Solar Power

Harnessing the terawatts of energy we get from the sun
Nick Kaloterakis and Kevin Hand

The Big Picture: “Solar power” no longer refers just to chunky photovoltaic panels. A variety of tools for turning sunlight into usable energy — thin-film solar, solar thermal, solar heating, and more — are undergoing a burst of technological acceleration. Whether it’s powering an entire housing development or simply heating your house, taken together, their potential is huge

Where We Are: 12.4 GW
What We Need by 2050: 2,000 GW
Tech to Watch: Concentrating Solar Thermal

A shortage of low-carbon power sources seems absurd when you consider that a nearby star bathes the planet in 85,000 terawatts of energy every year. We just have to capture it.

The Google-funded start-up eSolar has devised a relatively cheap and efficient form of solar power by refining concentrating solar thermal (CST), in which large mirror arrays focus light to create heat and ultimately electricity. Proponents say CST can make solar cost-competitive with coal within a decade. It is “probably the only thing that can be done at a big enough scale to produce terawatts,” says Bill Gross, eSolar’s CEO.

At the first eSolar power plant, a five-megawatt facility called Sierra situated northeast of Los Angeles, 24,000 mirrors gather the sunlight falling on 20 acres of land and train it on water-filled boiler units perched on top of towers. This creates temperatures of approximately 850°F, producing steam that turns an onsite turbine to generate electricity.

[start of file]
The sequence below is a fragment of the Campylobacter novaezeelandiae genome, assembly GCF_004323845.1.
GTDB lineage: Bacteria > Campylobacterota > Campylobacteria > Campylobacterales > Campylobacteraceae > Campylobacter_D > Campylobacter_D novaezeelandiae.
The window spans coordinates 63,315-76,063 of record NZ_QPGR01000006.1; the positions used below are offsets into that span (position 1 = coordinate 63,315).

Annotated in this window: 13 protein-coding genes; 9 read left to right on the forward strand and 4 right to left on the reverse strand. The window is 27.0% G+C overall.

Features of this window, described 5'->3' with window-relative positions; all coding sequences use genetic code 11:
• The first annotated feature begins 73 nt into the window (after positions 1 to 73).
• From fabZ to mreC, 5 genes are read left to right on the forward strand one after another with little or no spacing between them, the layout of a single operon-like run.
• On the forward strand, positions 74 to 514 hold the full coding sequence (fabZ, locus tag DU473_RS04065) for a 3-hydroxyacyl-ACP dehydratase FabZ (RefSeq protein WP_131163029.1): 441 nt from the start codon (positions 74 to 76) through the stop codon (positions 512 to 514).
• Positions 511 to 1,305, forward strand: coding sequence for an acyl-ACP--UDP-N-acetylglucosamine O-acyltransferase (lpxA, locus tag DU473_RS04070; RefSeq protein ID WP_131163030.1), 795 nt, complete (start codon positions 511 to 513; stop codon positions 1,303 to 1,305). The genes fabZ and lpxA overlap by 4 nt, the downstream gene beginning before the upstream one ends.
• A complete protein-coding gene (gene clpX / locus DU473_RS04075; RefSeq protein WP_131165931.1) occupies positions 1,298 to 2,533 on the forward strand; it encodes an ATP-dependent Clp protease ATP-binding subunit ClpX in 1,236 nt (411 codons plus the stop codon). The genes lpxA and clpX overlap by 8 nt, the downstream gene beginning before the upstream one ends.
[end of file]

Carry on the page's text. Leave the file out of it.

CST has been around since 1980, but in the 1990s a lack of public interest sent it into hibernation. Now public interest is back in a big way, and CST has awoken with a vengeance. One new megawatt of CST hardware was installed worldwide in 2006; in 2007 there were 100. The Earth Policy Institute projects that the installation of CST worldwide will double every 16 months, from 457 megawatts in 2007 to 6,400 megawatts by 2012. At least 13 plants are in advanced planning stages in the U.S.

ESolar’s approach is comparatively cheap because, unlike most of its competitors, which use large, custom-built parabolic mirrors to capture sunlight from all angles, eSolar uses small, flat mirrors, each about the size of a big-screen television. Computerized tracking keeps each mirror focused at the optimal angle throughout the day. The mirrors are easy to manufacture, and it takes just two workers to attach them to relatively light scaffolding on-site. ESolar’s standard 46-megawatt array, which makes enough juice to power about 30,000 homes, occupies only a quarter of a square mile, which will allow the company to avoid the land-use fights that have ensnared other solar companies.

Sierra is a demonstration project, but in February eSolar signed a deal to build 11 46-megawatt plants in the Southwest, and it is set to build a full gigawatt’s worth of plants in India. “Efficiency wins in every industry,” Gross says, “and it’s going to win in solar as well.”

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